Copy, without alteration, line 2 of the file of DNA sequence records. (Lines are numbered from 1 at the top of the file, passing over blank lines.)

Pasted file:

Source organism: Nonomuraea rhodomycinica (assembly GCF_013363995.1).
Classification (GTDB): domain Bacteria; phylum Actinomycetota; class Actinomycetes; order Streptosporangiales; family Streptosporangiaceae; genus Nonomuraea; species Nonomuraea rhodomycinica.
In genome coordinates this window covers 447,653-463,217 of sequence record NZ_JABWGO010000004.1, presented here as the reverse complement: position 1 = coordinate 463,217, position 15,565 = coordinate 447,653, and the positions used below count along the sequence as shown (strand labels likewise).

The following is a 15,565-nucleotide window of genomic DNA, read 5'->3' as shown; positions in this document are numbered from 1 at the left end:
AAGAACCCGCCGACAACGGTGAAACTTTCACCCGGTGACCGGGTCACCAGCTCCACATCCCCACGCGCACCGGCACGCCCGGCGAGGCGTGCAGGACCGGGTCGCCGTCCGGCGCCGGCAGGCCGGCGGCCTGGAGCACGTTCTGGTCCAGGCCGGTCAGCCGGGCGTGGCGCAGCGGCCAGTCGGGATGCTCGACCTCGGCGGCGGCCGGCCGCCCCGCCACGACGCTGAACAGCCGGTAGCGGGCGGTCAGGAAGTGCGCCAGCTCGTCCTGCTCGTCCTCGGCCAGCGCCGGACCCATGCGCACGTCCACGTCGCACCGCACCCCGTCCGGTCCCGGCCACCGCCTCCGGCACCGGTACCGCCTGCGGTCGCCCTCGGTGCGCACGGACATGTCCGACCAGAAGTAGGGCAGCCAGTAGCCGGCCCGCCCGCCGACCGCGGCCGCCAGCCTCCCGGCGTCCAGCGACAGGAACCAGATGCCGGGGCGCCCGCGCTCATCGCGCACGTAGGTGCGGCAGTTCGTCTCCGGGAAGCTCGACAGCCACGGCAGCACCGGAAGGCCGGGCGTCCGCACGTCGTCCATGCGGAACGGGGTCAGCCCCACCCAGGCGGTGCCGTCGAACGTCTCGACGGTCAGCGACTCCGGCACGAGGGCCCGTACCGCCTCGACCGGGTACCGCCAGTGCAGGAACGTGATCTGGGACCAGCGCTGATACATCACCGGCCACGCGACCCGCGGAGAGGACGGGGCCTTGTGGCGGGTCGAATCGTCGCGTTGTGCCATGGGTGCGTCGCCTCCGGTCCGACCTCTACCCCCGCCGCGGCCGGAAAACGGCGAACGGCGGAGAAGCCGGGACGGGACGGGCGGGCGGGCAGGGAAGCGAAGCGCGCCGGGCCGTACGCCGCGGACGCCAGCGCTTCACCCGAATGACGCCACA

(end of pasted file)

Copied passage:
Classification (GTDB): domain Bacteria; phylum Actinomycetota; class Actinomycetes; order Streptosporangiales; family Streptosporangiaceae; genus Nonomuraea; species Nonomuraea rhodomycinica.